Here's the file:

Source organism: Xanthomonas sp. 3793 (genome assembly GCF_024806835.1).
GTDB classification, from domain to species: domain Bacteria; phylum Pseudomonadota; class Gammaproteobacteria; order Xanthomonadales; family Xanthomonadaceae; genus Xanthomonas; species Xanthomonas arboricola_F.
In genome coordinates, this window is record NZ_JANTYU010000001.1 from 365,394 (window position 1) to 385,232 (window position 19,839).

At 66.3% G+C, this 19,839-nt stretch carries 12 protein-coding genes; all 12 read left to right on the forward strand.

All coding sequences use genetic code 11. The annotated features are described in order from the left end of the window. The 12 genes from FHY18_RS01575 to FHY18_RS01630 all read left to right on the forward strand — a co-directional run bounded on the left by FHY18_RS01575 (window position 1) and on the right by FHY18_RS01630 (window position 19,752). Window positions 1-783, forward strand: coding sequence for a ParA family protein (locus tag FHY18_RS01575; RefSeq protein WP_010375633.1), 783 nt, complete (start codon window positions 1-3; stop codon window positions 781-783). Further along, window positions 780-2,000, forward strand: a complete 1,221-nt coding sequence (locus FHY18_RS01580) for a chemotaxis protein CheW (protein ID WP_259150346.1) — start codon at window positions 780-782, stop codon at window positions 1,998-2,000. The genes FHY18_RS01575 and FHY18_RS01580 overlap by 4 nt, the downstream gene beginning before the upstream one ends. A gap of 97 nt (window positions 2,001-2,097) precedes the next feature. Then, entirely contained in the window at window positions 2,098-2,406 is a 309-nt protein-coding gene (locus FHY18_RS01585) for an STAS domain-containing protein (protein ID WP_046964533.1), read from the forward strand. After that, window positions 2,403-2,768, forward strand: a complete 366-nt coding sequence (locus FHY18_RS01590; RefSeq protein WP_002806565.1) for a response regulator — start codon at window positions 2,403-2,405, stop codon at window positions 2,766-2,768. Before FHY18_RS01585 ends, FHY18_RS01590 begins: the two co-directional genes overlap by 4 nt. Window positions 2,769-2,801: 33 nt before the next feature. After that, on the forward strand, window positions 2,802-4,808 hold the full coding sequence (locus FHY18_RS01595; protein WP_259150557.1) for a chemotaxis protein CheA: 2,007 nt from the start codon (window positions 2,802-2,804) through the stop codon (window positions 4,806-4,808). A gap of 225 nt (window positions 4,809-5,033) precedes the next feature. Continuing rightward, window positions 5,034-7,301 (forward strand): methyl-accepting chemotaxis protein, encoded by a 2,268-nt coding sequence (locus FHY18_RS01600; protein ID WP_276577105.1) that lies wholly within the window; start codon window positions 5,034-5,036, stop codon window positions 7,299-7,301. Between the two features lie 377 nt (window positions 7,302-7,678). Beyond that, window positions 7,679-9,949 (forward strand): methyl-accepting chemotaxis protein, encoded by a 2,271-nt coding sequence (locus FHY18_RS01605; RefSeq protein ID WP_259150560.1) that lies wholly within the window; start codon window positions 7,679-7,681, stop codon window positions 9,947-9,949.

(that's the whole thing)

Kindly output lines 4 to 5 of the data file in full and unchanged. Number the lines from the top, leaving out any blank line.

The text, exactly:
At 66.3% G+C, this 19,839-nt stretch carries 12 protein-coding genes; all 12 read left to right on the forward strand.

All coding sequences use genetic code 11. The annotated features are described in order from the left end of the window. The 12 genes from FHY18_RS01575 to FHY18_RS01630 all read left to right on the forward strand — a co-directional run bounded on the left by FHY18_RS01575 (window position 1) and on the right by FHY18_RS01630 (window position 19,752). Window positions 1-783, forward strand: coding sequence for a ParA family protein (locus tag FHY18_RS01575; RefSeq protein WP_010375633.1), 783 nt, complete (start codon window positions 1-3; stop codon window positions 781-783). Further along, window positions 780-2,000, forward strand: a complete 1,221-nt coding sequence (locus FHY18_RS01580) for a chemotaxis protein CheW (protein ID WP_259150346.1) — start codon at window positions 780-782, stop codon at window positions 1,998-2,000. The genes FHY18_RS01575 and FHY18_RS01580 overlap by 4 nt, the downstream gene beginning before the upstream one ends. A gap of 97 nt (window positions 2,001-2,097) precedes the next feature. Then, entirely contained in the window at window positions 2,098-2,406 is a 309-nt protein-coding gene (locus FHY18_RS01585) for an STAS domain-containing protein (protein ID WP_046964533.1), read from the forward strand. After that, window positions 2,403-2,768, forward strand: a complete 366-nt coding sequence (locus FHY18_RS01590; RefSeq protein WP_002806565.1) for a response regulator — start codon at window positions 2,403-2,405, stop codon at window positions 2,766-2,768. Before FHY18_RS01585 ends, FHY18_RS01590 begins: the two co-directional genes overlap by 4 nt. Window positions 2,769-2,801: 33 nt before the next feature. After that, on the forward strand, window positions 2,802-4,808 hold the full coding sequence (locus FHY18_RS01595; protein WP_259150557.1) for a chemotaxis protein CheA: 2,007 nt from the start codon (window positions 2,802-2,804) through the stop codon (window positions 4,806-4,808). A gap of 225 nt (window positions 4,809-5,033) precedes the next feature. Continuing rightward, window positions 5,034-7,301 (forward strand): methyl-accepting chemotaxis protein, encoded by a 2,268-nt coding sequence (locus FHY18_RS01600; protein ID WP_276577105.1) that lies wholly within the window; start codon window positions 5,034-5,036, stop codon window positions 7,299-7,301. Between the two features lie 377 nt (window positions 7,302-7,678). Beyond that, window positions 7,679-9,949 (forward strand): methyl-accepting chemotaxis protein, encoded by a 2,271-nt coding sequence (locus FHY18_RS01605; RefSeq protein ID WP_259150560.1) that lies wholly within the window; start codon window positions 7,679-7,681, stop codon window positions 9,947-9,949.